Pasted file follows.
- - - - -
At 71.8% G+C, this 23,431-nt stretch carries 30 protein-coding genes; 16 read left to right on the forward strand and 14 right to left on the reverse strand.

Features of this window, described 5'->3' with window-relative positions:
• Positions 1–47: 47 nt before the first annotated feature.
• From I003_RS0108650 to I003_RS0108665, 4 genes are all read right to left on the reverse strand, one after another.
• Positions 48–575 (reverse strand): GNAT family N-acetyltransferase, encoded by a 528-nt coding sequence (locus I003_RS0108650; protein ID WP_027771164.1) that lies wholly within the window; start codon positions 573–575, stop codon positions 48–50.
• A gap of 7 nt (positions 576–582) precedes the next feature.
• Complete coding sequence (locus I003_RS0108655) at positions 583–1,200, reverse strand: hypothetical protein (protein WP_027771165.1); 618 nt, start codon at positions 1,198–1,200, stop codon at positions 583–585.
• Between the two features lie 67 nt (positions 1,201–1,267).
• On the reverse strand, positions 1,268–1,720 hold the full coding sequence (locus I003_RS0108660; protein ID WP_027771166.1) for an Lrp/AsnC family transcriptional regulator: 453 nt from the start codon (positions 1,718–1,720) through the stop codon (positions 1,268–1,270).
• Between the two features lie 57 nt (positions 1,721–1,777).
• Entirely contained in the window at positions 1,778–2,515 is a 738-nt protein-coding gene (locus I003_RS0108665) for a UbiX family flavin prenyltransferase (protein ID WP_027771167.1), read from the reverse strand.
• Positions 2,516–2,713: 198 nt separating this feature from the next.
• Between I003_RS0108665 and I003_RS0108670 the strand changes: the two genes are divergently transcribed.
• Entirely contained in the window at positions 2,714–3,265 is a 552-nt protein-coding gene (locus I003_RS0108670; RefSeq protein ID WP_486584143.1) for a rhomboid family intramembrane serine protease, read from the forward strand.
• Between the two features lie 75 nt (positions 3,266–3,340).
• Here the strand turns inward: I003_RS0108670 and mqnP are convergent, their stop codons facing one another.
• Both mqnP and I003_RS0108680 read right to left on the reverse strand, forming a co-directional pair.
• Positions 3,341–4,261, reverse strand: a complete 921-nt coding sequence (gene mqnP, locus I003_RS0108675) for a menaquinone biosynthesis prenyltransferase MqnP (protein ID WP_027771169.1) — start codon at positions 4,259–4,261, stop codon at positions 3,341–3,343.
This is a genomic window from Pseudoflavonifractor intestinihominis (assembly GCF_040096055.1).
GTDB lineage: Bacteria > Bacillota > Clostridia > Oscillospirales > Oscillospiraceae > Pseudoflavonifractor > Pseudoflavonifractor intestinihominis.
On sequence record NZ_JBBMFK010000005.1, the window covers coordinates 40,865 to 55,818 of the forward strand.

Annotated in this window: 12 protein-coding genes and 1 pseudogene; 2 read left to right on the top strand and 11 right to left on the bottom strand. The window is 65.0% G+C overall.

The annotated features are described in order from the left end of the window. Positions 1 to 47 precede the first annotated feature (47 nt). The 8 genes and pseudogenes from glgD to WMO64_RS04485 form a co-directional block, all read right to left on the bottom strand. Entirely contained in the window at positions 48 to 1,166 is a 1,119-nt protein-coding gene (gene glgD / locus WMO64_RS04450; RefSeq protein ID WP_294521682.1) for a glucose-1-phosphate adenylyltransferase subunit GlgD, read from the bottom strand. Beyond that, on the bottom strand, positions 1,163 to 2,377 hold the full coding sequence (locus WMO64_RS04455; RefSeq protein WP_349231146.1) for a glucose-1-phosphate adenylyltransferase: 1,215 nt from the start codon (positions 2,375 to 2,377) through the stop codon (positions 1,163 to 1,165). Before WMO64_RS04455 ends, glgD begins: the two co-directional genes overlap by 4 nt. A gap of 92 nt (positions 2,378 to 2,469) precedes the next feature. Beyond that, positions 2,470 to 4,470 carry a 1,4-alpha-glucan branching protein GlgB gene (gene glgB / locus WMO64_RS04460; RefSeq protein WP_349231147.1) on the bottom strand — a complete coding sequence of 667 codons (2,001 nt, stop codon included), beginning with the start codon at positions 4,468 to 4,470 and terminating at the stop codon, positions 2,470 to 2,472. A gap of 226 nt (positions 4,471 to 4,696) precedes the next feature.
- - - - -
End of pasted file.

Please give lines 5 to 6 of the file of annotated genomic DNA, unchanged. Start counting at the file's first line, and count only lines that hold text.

• Positions 48–575 (reverse strand): GNAT family N-acetyltransferase, encoded by a 528-nt coding sequence (locus I003_RS0108650; protein ID WP_027771164.1) that lies wholly within the window; start codon positions 573–575, stop codon positions 48–50.
• A gap of 7 nt (positions 576–582) precedes the next feature.